Discussing Food Security in Ethiopia and other Poorest Nations in the Horn of Africa

November 7, 2022
in the Horn of Africa

By Kestér Kenn Klomegâh

By geographical definition, Ethiopia is located in East Africa. It is landlocked in the Horn of Africa and shares borders with Eritrea, Djibouti and Somalia. With its long chequered history, Ethiopia is discussed from different and divergent perspectives, including its geography, politics, economy and culture. Many politicians, academic experts and researchers also look at Ethiopia’s role within the region and its external relations on the global stage.

Ethiopia has been, these several years, in the news media. In May 1998, a border dispute with Eritrea led to the Eritrean–Ethiopian War, which lasted until June 2000 and cost both countries an estimated $1 million a day. This had a negative effect on Ethiopia’s economy but strengthened the ruling coalition. In early November, Ethiopia and one of its ethnic groups, the Tigray, were desperately looking for a peace deal that sent them to South Africa.

For his efforts in ending the 20-year-long war between Ethiopia and Eritrea, Abiy Ahmed was awarded the Nobel prize for peace in 2019. After taking office in April 2018, 46-year-old Abiy released political prisoners, promised fair elections for 2019 and announced sweeping economic reforms.

With approximately 115 million population, the majority is still impoverished despite its huge land and other natural resources. Within Ethiopia is a vast highland complex of mountains and dissected plateaus divided by the Great Rift Valley, which generally runs southwest to northeast and is surrounded by lowlands, steppes, or semi-desert. There is a great diversity of terrain with wide variations in climate, soils, natural vegetation and settlement patterns.

Ethiopia has 14 major rivers flowing from its highlands, including the Nile. It has the largest water reserves in Africa. As of 2012, hydroelectric plants represented around 88.2% of the total installed electricity generating capacity. The Grand Ethiopian Renaissance Dam project, when finally completed, will provide surplus energy in Ethiopia which will be available for export to neighbouring countries.

Ethiopia is often considered the birthplace of coffee which it produces more than any other nation on the continent. Coffee provides a livelihood for close to 15 million Ethiopians, 16% of the population, and it generates $1.4 billion in revenues annually.

Ethiopian Airlines, wholly owned by the government, is the flagship of Ethiopia. It serves a network of 125 passenger destinations. It is Africa’s largest airline in terms of passengers carried, destinations served, fleet size and annual total revenue.

Addis Ababa, the prestigious capital city of Ethiopia, hosts the African Union headquarters and all foreign governments and international organizations are represented here. In contrast, Moscow, the capital of Russia, has a modern infrastructure but lacks foreign representative organizations. Moscow is not New York or Washington, and with the Russia-Ukraine crisis, most foreign organizations have exited the city.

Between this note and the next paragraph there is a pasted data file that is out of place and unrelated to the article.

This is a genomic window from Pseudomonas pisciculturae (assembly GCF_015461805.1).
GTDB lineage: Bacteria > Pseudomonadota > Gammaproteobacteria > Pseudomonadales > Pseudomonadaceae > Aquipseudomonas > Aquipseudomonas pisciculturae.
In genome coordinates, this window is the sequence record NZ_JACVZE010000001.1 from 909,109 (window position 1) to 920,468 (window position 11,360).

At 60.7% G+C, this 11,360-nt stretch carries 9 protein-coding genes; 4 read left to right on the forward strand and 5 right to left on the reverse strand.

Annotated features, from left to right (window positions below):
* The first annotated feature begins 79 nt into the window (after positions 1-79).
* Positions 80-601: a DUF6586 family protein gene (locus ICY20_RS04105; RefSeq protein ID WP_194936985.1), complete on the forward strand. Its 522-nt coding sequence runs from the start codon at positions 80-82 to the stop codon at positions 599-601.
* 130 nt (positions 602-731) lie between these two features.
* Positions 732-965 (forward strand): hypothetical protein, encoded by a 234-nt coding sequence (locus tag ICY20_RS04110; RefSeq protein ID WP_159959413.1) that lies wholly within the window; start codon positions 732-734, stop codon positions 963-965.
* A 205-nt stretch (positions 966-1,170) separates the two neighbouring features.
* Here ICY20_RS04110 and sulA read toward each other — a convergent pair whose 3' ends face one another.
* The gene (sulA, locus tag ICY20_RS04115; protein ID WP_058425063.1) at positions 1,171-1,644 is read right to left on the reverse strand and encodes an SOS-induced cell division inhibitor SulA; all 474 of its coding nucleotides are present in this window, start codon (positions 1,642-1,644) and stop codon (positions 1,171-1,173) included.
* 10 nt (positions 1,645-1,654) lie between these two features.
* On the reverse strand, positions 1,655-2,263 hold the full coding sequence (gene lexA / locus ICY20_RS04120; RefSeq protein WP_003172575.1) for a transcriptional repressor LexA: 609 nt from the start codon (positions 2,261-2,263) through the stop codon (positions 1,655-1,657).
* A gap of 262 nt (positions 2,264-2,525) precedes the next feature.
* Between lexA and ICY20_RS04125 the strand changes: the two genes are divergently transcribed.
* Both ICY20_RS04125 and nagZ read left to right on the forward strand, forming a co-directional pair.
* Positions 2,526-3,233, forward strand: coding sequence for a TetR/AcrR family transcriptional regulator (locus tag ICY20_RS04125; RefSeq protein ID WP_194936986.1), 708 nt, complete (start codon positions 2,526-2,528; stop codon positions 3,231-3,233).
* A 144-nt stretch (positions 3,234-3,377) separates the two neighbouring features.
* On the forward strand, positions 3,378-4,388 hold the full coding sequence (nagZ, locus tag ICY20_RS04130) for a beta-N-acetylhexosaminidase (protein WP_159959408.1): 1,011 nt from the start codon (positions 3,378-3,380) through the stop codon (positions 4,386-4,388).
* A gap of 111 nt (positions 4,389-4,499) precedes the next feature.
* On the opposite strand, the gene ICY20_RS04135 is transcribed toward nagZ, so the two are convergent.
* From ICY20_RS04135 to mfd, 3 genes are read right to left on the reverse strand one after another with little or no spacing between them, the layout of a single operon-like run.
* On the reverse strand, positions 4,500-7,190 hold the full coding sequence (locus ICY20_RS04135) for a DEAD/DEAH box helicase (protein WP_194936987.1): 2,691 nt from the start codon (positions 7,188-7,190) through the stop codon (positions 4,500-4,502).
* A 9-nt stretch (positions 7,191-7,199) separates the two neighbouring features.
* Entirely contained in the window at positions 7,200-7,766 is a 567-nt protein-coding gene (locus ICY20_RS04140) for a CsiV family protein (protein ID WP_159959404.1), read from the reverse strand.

China is the largest developing country in the world, and Africa is the continent with the largest number of developing countries. However, China is visible with its investment and financing infrastructure in Africa. In January 2012, the African Union inaugurated its new headquarters in the prestigious city of Addis Ababa, Ethiopia. The $200 million building was funded and largely built by China, even using building materials imported from China. In addition, the construction of the headquarters of the Africa Center for Disease Control and Prevention (Africa CDC) is a project undertaken and financed with $48 million by China.

In addition to the above significant points, there is currently a large Ethiopian Diaspora in the United States. There are roughly 251,000 Ethiopian immigrants and their children living in the United States. But the unofficial estimates fixed the number range upwards at 460,000, and Ethiopian bank reports indicate that close to $2.4 billion is remitted yearly from the United States to Ethiopia.

“Remittance from the Ethiopian Diaspora is critically important to the country’s foreign exchange growth,” the Commercial Bank of Ethiopia (CBE) said in its official annual report. Ethiopians residing in North America, Europe, and the Middle East are among the major remitters of foreign currency to Ethiopia. It further said that a total of US$4 billion was remitted during the entire 2020/21 fiscal year.

Ethiopia – the Poorest Nation?

The Ethiopian leadership, the government and Ethiopians wholeheartedly accept the diminutive description of their nation as the poorest in order to get regular humanitarian assistance from external donors. By classification and from Russia’s perspective, for instance, Ethiopia is one of the poorest in need of food security and urgent humanitarian assistance. President Vladimir Putin reiterated the free delivery of food to Africa’s poorest, referring to Ethiopia, Djibouti, Somalia and Sudan.